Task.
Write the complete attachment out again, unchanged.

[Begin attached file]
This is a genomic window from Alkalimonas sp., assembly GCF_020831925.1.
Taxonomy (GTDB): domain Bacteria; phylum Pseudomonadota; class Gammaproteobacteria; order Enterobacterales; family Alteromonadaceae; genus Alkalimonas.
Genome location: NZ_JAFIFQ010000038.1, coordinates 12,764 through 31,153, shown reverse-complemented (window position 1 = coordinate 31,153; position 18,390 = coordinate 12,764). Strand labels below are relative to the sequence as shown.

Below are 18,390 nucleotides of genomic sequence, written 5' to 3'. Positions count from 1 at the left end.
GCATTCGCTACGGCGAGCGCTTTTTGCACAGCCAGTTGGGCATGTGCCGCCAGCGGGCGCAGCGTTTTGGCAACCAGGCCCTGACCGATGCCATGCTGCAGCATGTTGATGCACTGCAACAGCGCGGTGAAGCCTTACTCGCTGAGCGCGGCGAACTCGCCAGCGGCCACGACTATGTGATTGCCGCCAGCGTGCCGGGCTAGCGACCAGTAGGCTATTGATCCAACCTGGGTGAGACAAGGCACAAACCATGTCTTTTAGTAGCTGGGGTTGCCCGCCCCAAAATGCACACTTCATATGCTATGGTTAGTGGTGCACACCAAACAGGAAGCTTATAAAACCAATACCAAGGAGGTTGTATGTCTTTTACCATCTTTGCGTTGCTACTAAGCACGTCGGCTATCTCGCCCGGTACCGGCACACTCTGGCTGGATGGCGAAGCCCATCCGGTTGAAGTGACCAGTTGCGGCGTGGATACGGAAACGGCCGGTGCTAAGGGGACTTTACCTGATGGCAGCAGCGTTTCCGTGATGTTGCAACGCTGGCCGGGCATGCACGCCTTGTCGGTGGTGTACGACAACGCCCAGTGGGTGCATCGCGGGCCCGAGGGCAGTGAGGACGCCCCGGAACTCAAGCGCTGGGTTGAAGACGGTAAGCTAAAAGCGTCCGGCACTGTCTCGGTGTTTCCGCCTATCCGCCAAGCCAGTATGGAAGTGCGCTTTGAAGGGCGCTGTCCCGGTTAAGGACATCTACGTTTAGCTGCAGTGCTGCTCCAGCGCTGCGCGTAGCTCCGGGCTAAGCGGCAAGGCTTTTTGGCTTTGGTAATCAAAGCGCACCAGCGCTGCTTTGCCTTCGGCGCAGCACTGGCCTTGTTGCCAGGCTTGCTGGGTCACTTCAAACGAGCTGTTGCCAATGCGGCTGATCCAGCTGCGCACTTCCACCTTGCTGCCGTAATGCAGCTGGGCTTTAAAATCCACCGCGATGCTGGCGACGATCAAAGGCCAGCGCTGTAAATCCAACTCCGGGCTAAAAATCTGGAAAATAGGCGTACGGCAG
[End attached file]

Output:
This is a genomic window from Alkalimonas sp., assembly GCF_020831925.1.
Taxonomy (GTDB): domain Bacteria; phylum Pseudomonadota; class Gammaproteobacteria; order Enterobacterales; family Alteromonadaceae; genus Alkalimonas.
Genome location: NZ_JAFIFQ010000038.1, coordinates 12,764 through 31,153, shown reverse-complemented (window position 1 = coordinate 31,153; position 18,390 = coordinate 12,764). Strand labels below are relative to the sequence as shown.

Below are 18,390 nucleotides of genomic sequence, written 5' to 3'. Positions count from 1 at the left end.
GCATTCGCTACGGCGAGCGCTTTTTGCACAGCCAGTTGGGCATGTGCCGCCAGCGGGCGCAGCGTTTTGGCAACCAGGCCCTGACCGATGCCATGCTGCAGCATGTTGATGCACTGCAACAGCGCGGTGAAGCCTTACTCGCTGAGCGCGGCGAACTCGCCAGCGGCCACGACTATGTGATTGCCGCCAGCGTGCCGGGCTAGCGACCAGTAGGCTATTGATCCAACCTGGGTGAGACAAGGCACAAACCATGTCTTTTAGTAGCTGGGGTTGCCCGCCCCAAAATGCACACTTCATATGCTATGGTTAGTGGTGCACACCAAACAGGAAGCTTATAAAACCAATACCAAGGAGGTTGTATGTCTTTTACCATCTTTGCGTTGCTACTAAGCACGTCGGCTATCTCGCCCGGTACCGGCACACTCTGGCTGGATGGCGAAGCCCATCCGGTTGAAGTGACCAGTTGCGGCGTGGATACGGAAACGGCCGGTGCTAAGGGGACTTTACCTGATGGCAGCAGCGTTTCCGTGATGTTGCAACGCTGGCCGGGCATGCACGCCTTGTCGGTGGTGTACGACAACGCCCAGTGGGTGCATCGCGGGCCCGAGGGCAGTGAGGACGCCCCGGAACTCAAGCGCTGGGTTGAAGACGGTAAGCTAAAAGCGTCCGGCACTGTCTCGGTGTTTCCGCCTATCCGCCAAGCCAGTATGGAAGTGCGCTTTGAAGGGCGCTGTCCCGGTTAAGGACATCTACGTTTAGCTGCAGTGCTGCTCCAGCGCTGCGCGTAGCTCCGGGCTAAGCGGCAAGGCTTTTTGGCTTTGGTAATCAAAGCGCACCAGCGCTGCTTTGCCTTCGGCGCAGCACTGGCCTTGTTGCCAGGCTTGCTGGGTCACTTCAAACGAGCTGTTGCCAATGCGGCTGATCCAGCTGCGCACTTCCACCTTGCTGCCGTAATGCAGCTGGGCTTTAAAATCCACCGCGATGCTGGCGACGATCAAAGGCCAGCGCTGTAAATCCAACTCCGGGCTAAAAATCTGGAAAATAGGCGTACGGCAG